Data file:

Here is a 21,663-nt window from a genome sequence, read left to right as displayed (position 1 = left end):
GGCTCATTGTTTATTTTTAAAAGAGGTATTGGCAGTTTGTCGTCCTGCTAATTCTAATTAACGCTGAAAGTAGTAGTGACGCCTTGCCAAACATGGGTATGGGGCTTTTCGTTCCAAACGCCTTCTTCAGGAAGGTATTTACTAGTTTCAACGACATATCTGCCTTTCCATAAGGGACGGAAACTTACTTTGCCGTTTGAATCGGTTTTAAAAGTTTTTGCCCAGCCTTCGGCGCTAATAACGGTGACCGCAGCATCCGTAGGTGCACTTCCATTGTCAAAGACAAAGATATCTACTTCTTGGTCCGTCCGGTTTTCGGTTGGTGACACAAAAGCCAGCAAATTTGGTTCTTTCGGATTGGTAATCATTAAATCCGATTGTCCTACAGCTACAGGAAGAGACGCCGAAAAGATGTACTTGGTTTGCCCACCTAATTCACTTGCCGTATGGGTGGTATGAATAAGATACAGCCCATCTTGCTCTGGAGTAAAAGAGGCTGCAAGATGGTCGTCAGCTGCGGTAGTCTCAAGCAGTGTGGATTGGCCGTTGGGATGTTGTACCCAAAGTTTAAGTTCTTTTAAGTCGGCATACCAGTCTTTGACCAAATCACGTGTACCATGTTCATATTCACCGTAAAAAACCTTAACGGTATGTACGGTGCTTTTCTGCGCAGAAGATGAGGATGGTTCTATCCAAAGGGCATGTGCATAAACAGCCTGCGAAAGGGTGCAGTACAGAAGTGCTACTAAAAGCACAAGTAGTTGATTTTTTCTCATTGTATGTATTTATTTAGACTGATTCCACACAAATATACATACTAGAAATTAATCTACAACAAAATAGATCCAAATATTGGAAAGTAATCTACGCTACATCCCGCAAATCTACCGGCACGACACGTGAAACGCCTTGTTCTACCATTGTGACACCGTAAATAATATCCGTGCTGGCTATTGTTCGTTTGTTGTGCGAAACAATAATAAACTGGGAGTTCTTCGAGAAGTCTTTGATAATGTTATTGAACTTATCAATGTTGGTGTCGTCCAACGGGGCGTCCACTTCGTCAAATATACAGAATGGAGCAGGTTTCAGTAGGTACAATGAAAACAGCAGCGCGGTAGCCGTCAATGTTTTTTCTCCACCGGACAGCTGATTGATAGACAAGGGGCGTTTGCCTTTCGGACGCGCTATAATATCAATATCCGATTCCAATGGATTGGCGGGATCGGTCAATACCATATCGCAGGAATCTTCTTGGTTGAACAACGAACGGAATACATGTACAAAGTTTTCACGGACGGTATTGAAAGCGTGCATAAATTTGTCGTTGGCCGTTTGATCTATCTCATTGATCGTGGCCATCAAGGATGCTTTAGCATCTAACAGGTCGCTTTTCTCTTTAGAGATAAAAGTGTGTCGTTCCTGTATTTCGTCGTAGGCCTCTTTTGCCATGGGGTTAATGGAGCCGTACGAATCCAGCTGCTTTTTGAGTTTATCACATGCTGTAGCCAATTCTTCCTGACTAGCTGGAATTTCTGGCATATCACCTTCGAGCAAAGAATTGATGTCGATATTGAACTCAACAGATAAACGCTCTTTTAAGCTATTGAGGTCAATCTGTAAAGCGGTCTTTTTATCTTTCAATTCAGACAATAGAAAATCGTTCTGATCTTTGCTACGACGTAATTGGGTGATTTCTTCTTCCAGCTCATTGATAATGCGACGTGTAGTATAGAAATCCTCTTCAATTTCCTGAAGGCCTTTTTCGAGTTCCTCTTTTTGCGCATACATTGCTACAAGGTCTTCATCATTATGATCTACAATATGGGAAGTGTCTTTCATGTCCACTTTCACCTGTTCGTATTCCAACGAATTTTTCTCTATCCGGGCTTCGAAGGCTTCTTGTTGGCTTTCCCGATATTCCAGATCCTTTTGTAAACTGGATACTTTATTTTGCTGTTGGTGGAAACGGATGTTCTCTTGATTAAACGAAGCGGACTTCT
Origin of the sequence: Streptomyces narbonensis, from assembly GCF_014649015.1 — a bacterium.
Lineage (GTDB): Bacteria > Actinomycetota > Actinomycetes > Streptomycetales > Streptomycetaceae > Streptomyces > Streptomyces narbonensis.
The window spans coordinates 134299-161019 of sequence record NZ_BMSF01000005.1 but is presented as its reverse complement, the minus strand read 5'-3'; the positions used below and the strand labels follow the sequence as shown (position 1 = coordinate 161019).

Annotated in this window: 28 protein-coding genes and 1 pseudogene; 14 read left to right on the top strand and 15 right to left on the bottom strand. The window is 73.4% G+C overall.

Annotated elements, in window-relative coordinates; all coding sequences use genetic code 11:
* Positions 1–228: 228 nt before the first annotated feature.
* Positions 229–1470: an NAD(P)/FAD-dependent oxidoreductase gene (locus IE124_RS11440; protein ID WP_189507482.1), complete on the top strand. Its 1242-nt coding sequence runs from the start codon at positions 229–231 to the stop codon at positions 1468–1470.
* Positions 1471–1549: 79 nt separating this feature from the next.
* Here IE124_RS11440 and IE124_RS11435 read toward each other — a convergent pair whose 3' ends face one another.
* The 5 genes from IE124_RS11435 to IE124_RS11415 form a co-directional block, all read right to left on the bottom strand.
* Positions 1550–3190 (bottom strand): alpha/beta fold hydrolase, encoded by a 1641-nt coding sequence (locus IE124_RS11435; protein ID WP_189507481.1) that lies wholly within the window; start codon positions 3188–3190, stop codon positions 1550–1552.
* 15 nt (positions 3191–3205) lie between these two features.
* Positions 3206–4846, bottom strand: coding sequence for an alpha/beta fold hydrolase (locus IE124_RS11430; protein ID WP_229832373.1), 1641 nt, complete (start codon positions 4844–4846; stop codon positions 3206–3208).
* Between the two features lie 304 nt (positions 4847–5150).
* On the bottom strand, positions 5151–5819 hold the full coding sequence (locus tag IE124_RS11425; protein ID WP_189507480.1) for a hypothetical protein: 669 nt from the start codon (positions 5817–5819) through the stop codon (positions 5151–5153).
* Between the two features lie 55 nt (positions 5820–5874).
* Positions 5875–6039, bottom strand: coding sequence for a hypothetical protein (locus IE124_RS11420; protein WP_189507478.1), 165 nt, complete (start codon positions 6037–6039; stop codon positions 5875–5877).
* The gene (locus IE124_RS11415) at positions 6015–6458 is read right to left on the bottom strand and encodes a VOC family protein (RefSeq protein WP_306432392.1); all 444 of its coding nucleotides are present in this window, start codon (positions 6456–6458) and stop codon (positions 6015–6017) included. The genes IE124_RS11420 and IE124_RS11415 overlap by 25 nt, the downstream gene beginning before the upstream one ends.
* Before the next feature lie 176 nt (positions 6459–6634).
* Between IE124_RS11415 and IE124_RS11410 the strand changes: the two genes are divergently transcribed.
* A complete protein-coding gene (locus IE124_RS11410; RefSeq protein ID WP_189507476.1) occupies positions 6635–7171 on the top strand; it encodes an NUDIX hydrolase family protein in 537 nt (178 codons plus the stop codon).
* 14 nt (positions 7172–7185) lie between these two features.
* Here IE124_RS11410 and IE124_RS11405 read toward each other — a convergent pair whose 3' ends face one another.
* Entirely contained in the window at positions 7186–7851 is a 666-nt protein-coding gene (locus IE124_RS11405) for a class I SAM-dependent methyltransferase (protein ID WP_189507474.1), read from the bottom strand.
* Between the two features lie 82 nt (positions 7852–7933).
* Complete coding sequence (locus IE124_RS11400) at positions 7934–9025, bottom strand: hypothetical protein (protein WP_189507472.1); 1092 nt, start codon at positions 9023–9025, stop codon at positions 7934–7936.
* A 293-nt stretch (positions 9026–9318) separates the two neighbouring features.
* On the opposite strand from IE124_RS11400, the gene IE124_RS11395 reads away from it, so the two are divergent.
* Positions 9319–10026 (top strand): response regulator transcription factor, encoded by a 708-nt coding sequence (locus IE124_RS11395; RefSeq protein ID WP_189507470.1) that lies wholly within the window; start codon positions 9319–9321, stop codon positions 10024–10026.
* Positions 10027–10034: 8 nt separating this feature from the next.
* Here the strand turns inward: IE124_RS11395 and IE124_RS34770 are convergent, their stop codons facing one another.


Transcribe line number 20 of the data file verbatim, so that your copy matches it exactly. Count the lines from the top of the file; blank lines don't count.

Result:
* The gene (locus IE124_RS11415) at positions 6015–6458 is read right to left on the bottom strand and encodes a VOC family protein (RefSeq protein WP_306432392.1); all 444 of its coding nucleotides are present in this window, start codon (positions 6456–6458) and stop codon (positions 6015–6017) included. The genes IE124_RS11420 and IE124_RS11415 overlap by 25 nt, the downstream gene beginning before the upstream one ends.